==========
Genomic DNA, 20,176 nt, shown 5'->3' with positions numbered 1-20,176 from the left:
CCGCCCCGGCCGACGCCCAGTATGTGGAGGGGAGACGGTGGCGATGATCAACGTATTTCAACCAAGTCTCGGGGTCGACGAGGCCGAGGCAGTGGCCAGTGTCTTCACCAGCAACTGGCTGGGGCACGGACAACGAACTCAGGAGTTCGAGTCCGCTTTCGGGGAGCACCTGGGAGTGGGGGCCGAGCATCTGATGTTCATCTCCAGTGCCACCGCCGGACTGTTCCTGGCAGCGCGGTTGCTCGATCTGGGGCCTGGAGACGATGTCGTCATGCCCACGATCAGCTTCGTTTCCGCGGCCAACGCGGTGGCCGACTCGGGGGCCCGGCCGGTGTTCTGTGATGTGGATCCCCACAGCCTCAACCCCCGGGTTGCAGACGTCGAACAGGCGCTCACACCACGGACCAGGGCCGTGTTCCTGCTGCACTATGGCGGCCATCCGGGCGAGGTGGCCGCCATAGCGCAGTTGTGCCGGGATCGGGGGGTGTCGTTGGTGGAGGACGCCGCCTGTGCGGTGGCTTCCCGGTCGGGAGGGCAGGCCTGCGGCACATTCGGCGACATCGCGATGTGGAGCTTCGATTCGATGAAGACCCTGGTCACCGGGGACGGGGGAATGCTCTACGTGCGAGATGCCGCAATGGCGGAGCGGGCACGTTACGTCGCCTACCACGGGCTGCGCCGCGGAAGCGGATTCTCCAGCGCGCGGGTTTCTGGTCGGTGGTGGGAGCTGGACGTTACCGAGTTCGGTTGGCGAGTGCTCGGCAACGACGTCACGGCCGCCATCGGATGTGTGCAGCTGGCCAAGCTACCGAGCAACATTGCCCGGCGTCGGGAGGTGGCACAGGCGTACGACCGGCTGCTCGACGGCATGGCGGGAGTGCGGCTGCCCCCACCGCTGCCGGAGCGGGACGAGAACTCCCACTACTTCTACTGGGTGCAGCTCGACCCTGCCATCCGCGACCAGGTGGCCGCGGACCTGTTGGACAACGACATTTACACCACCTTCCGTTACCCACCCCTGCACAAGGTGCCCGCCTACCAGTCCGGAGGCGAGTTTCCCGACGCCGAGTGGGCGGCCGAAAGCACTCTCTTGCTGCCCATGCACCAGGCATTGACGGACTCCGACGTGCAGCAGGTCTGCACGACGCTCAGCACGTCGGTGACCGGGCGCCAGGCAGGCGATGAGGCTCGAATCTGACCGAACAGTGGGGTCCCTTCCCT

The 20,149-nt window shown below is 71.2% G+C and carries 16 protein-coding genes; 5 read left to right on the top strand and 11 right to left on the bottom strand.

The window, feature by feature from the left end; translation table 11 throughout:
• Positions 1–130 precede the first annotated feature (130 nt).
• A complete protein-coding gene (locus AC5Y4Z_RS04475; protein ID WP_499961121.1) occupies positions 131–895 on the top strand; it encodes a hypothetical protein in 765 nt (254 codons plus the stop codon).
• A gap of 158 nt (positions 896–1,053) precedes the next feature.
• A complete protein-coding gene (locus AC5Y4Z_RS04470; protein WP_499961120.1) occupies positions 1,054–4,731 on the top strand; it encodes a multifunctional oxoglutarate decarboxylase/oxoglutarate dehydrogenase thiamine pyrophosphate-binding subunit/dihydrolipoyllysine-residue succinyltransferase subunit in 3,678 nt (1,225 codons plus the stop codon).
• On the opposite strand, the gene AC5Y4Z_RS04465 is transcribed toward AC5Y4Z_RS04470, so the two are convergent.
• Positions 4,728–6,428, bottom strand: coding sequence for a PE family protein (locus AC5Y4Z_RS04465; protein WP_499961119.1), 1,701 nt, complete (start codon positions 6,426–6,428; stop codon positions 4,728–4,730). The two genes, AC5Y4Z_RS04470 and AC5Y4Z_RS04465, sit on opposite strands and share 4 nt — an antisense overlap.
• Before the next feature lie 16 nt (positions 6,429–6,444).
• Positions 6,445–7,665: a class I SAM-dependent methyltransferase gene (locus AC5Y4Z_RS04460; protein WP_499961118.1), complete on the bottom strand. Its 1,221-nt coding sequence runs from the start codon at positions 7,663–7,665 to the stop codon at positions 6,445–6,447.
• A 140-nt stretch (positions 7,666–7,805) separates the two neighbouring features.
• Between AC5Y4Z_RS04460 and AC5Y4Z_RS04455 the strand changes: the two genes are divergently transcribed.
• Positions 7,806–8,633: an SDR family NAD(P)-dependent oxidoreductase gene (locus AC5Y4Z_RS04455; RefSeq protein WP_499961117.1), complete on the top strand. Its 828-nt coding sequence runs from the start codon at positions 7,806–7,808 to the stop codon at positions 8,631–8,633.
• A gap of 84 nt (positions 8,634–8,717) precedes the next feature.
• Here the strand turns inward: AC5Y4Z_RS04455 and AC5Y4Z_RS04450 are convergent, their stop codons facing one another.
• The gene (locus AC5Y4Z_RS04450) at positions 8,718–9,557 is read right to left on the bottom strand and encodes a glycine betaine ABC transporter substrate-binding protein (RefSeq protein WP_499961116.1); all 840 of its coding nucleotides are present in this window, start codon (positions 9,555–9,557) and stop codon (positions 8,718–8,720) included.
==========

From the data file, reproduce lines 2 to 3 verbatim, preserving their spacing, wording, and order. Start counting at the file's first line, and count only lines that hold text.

CCGCCCCGGCCGACGCCCAGTATGTGGAGGGGAGACGGTGGCGATGATCAACGTATTTCAACCAAGTCTCGGGGTCGACGAGGCCGAGGCAGTGGCCAGTGTCTTCACCAGCAACTGGCTGGGGCACGGACAACGAACTCAGGAGTTCGAGTCCGCTTTCGGGGAGCACCTGGGAGTGGGGGCCGAGCATCTGATGTTCATCTCCAGTGCCACCGCCGGACTGTTCCTGGCAGCGCGGTTGCTCGATCTGGGGCCTGGAGACGATGTCGTCATGCCCACGATCAGCTTCGTTTCCGCGGCCAACGCGGTGGCCGACTCGGGGGCCCGGCCGGTGTTCTGTGATGTGGATCCCCACAGCCTCAACCCCCGGGTTGCAGACGTCGAACAGGCGCTCACACCACGGACCAGGGCCGTGTTCCTGCTGCACTATGGCGGCCATCCGGGCGAGGTGGCCGCCATAGCGCAGTTGTGCCGGGATCGGGGGGTGTCGTTGGTGGAGGACGCCGCCTGTGCGGTGGCTTCCCGGTCGGGAGGGCAGGCCTGCGGCACATTCGGCGACATCGCGATGTGGAGCTTCGATTCGATGAAGACCCTGGTCACCGGGGACGGGGGAATGCTCTACGTGCGAGATGCCGCAATGGCGGAGCGGGCACGTTACGTCGCCTACCACGGGCTGCGCCGCGGAAGCGGATTCTCCAGCGCGCGGGTTTCTGGTCGGTGGTGGGAGCTGGACGTTACCGAGTTCGGTTGGCGAGTGCTCGGCAACGACGTCACGGCCGCCATCGGATGTGTGCAGCTGGCCAAGCTACCGAGCAACATTGCCCGGCGTCGGGAGGTGGCACAGGCGTACGACCGGCTGCTCGACGGCATGGCGGGAGTGCGGCTGCCCCCACCGCTGCCGGAGCGGGACGAGAACTCCCACTACTTCTACTGGGTGCAGCTCGACCCTGCCATCCGCGACCAGGTGGCCGCGGACCTGTTGGACAACGACATTTACACCACCTTCCGTTACCCACCCCTGCACAAGGTGCCCGCCTACCAGTCCGGAGGCGAGTTTCCCGACGCCGAGTGGGCGGCCGAAAGCACTCTCTTGCTGCCCATGCACCAGGCATTGACGGACTCCGACGTGCAGCAGGTCTGCACGACGCTCAGCACGTCGGTGACCGGGCGCCAGGCAGGCGATGAGGCTCGAATCTGACCGAACAGTGGGGTCCCTTCCCT

The 20,149-nt window shown below is 71.2% G+C and carries 16 protein-coding genes; 5 read left to right on the top strand and 11 right to left on the bottom strand.